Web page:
Hot weather needs cool drinks which, for most of us, comes to a choice of colas. How boring. Once, not long ago, we created our own concoctions of sugar syrups and herbal essences and carbonated water mixed in proportions to suit individual tastes. Then came mass marketing and with it the advertising that convinced us that one brandCoke or Pepsi or 7-Upwas all we really wanted.
Fortunately, for those of us who want some variety, fruit and herbal flavoured syrups are making a comeback. Most supermarkets and specialty food stores now stock fruit syrups like orange or grenadine. But even more interesting are some of the drinks common to the Caribbean. Three that I came across recently are Velvet Falernum Liquer, Sweet and Dandy Mauby Syrup, and Aunt Mays Ginger Beer Syrup. I confess I go for the names as much as the flavours. These onesor similar brandsare sold in many Caribbean grocery stores including Arawak Imports, 5854 Sherbrooke w. (488-6918).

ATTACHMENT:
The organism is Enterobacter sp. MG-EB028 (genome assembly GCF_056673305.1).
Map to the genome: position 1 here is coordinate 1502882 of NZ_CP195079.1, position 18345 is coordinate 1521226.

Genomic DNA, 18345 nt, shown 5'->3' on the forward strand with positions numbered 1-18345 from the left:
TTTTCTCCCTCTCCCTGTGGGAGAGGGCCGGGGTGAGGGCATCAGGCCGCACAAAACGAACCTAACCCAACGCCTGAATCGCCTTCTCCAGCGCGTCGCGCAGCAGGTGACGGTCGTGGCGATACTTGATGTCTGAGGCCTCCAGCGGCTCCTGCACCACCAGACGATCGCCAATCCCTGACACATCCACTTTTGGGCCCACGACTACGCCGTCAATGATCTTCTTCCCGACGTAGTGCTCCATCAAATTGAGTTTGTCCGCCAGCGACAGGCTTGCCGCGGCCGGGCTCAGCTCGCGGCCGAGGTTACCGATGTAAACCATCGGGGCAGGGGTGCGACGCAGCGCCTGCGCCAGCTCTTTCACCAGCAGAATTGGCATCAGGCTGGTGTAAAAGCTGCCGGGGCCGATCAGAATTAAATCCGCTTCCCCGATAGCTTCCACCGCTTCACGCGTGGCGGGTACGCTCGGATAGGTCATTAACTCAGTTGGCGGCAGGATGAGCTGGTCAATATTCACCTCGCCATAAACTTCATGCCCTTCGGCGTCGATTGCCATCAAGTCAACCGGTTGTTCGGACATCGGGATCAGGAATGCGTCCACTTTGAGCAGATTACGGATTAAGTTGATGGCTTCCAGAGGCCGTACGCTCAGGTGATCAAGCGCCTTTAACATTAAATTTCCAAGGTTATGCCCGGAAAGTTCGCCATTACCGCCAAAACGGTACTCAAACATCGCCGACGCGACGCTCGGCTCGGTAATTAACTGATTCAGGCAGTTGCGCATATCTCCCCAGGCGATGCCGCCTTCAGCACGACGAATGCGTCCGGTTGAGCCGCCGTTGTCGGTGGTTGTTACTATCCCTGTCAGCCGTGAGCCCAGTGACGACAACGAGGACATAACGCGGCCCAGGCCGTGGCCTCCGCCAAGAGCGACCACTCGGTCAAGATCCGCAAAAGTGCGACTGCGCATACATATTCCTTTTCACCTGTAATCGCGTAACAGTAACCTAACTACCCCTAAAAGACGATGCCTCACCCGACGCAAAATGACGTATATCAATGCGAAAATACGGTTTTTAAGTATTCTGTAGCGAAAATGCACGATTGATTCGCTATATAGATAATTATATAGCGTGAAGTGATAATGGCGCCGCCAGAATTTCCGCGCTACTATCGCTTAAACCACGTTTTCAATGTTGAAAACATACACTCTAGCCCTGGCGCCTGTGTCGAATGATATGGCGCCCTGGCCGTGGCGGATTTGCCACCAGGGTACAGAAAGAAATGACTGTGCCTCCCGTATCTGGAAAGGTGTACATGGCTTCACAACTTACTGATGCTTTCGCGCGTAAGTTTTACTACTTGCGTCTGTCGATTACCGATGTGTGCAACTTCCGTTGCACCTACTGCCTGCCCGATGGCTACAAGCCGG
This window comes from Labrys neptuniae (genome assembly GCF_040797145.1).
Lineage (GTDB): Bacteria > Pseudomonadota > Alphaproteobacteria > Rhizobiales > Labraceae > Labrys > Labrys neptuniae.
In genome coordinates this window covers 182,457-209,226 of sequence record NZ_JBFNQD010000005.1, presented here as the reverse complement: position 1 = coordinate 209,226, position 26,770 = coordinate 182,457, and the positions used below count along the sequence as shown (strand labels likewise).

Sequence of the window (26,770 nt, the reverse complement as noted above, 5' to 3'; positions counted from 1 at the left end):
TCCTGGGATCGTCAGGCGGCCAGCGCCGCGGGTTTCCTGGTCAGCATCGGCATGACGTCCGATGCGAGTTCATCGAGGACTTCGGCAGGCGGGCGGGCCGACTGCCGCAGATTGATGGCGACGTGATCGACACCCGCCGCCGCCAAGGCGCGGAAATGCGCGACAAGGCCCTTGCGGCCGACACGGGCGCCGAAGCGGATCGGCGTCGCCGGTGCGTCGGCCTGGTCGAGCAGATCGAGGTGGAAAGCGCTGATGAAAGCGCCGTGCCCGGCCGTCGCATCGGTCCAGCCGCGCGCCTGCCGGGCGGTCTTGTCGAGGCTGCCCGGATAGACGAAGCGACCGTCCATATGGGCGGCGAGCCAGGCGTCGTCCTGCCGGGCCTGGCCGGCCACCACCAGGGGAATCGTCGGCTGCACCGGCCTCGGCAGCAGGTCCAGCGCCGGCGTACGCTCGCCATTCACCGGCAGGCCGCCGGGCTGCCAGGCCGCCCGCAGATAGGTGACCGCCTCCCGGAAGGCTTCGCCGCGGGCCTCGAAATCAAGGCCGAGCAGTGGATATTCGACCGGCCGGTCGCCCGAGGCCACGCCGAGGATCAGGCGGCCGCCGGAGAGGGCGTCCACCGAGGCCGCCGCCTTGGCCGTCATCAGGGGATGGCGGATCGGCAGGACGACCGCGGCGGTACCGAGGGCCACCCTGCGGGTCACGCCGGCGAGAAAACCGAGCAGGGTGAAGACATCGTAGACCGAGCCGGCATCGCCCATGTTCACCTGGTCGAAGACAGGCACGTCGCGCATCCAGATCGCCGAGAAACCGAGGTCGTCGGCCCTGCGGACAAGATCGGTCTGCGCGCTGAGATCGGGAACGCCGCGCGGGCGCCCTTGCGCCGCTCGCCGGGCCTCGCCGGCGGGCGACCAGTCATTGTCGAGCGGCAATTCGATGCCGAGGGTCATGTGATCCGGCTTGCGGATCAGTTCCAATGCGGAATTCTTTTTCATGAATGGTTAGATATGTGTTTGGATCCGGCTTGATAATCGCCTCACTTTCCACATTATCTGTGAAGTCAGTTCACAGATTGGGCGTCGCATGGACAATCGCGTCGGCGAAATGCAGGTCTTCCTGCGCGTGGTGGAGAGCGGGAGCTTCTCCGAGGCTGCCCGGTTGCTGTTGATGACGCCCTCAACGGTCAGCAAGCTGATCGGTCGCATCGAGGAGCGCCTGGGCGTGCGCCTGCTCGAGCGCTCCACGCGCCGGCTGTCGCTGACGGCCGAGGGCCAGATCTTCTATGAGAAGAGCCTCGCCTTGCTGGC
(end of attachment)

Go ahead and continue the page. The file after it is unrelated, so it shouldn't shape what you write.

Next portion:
Velvet Falernum is a lime based syrup with hints of almond and clove. It is traditionally served like a lime cordial, over crushed ice with a shot of rum. I find it refreshing mixed in ice water; although served this way, there is a strong medicinal undercurrent to the flavour which the rum easily masks.
Mauby syrup also has a slightly bitter medicinal edge as do other vegetal based beverages like the Italian soft drink Brio. Mauby Syrup is made from sugar and water and mauby bark and has become my favourite drink this season. It is similar to root beer but without the cloying quality of commercial brands. I also like that I can dilute my drinks less than the one part syrup to four parts water that the bottler recommends or that I can make it sweeter if others prefer.
Then there is ginger beer, truly one of the great drinks of summer. Aunt Mays version consists of ginger concentrate, water and sugar. Its tasty with club soda, iced tea, or fruit juices; but best of all is a drink often called a shandy or shandygaff. Mix one part ginger beer syrup with four parts club soda and an equal amount of ale. Add a slice of lemon or orange. The ginger gives the drink a sassy kick and the beer, now diluted, is refreshing but not heavy. Relax in the sun and turn up the calypso music. Welcome to Barbados, or at least as close as Ill likely get to it this year.